Federal investigators: Mine operator could have prevented explosion that killed 29 men

Massey Energy has since been acquired by Alpha Natural Resources.

The explosion occurred after a piece of machinery cutting sandstone ignited methane in the mine. That then spread to highly flammable coal dust, MSHA said in its presentation.

Massey Energy failed to adequately control the coal dust and did not provide adequate water sprays, the presentation said, adding that the company put an “emphasis on productivity to the detriment of safety.”

The company even pressured its employees to alter safety reports to make it appear that its mine were safe, according to Bloomberg.

MSHA is slated to release its final report on the disaster later in the year. The state of West Virginia has yet to release the results of its investigation.

Massey Energy, for its part, has maintained that it is not at fault for the explosion, arguing that it was caused by a surge in “methane-rich natural gas” that was out of the company’s control.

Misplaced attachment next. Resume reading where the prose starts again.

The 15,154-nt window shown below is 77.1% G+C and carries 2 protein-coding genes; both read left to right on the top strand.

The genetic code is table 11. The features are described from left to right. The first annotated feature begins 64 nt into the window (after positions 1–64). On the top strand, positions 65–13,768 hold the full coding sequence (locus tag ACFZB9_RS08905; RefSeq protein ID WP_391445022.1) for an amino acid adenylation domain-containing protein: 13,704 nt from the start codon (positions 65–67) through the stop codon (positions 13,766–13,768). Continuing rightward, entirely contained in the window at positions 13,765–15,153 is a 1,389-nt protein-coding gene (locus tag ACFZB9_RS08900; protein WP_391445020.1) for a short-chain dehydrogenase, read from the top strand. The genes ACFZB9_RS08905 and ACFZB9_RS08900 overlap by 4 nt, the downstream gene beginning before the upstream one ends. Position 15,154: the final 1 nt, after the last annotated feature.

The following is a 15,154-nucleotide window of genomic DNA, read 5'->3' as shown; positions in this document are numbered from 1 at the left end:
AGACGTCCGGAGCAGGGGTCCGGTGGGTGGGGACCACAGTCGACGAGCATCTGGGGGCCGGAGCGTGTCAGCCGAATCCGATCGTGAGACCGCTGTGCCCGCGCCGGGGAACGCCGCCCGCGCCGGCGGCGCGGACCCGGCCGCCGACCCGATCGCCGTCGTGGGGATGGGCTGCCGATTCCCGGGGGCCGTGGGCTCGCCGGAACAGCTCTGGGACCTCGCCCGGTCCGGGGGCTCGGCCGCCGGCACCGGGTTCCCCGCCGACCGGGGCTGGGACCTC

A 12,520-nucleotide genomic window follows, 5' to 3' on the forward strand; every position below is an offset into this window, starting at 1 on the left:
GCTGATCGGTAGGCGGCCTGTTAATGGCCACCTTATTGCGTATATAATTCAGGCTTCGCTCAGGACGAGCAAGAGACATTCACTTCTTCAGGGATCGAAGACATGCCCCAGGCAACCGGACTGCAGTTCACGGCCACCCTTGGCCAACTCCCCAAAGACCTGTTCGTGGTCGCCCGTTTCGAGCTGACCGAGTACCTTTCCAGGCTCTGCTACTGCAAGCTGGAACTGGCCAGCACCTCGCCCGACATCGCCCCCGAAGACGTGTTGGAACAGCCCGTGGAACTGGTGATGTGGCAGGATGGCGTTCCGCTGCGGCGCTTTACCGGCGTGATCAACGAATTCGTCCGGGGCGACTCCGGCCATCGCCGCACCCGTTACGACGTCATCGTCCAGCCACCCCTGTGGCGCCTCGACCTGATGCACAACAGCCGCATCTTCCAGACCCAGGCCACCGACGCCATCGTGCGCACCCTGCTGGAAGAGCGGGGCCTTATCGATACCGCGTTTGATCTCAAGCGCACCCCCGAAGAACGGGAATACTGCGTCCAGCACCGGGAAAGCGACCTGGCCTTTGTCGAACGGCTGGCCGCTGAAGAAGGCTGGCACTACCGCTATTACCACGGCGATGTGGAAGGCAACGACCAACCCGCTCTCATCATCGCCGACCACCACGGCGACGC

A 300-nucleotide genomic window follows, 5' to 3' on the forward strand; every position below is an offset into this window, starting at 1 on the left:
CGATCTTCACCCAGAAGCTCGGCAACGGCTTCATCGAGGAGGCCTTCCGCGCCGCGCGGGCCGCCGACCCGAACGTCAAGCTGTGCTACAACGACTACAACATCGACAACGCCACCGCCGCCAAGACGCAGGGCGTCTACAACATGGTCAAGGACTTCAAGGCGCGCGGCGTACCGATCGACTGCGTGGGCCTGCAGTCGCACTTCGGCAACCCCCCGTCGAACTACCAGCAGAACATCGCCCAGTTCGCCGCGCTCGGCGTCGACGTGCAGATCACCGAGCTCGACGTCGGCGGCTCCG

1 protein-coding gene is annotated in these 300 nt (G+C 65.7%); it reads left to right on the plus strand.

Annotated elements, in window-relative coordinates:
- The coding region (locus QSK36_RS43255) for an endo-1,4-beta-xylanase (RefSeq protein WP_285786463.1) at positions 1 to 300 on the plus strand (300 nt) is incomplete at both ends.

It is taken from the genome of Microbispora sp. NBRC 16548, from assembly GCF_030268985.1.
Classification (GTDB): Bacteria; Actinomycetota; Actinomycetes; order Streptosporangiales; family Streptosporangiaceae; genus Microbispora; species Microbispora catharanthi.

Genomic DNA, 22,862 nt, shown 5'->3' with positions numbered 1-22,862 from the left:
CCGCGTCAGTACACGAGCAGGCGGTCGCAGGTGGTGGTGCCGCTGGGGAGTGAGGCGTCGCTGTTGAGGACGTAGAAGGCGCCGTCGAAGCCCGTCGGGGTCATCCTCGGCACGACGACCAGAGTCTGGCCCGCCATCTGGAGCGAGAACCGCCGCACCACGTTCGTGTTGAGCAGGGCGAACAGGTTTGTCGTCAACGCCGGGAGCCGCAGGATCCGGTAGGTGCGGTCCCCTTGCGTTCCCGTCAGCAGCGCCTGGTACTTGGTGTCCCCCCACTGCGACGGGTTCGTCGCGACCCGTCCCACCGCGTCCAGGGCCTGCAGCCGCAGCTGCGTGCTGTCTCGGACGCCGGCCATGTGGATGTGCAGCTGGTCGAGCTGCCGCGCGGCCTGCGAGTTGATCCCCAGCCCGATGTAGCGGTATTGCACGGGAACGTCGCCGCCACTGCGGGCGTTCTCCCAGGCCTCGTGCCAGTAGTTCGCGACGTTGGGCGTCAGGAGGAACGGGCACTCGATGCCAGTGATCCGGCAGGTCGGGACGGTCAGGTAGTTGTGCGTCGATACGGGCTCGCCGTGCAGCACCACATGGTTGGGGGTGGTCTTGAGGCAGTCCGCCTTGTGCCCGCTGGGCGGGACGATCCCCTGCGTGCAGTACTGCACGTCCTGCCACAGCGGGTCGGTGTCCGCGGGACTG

More than a year after the disaster, efforts in Congress to improve mine safety have sputtered, despite efforts by Rep. George Miller (D-Calif.), Sen. Jay RockefellerJohn (Jay) Davison RockefellerOvernight Tech: Trump nominates Dem to FCC | Facebook pulls suspected baseball gunman's pages | Uber board member resigns after sexist comment Trump nominates former FCC Dem for another term Obama to preserve torture report in presidential papers MORE (D-W.Va.) and others to pass legislation that would overhaul oversight of the industry.

Republicans say the Democratic reforms are too tough on the coal industry and threaten vital jobs in corners of the country already struggling with high unemployment.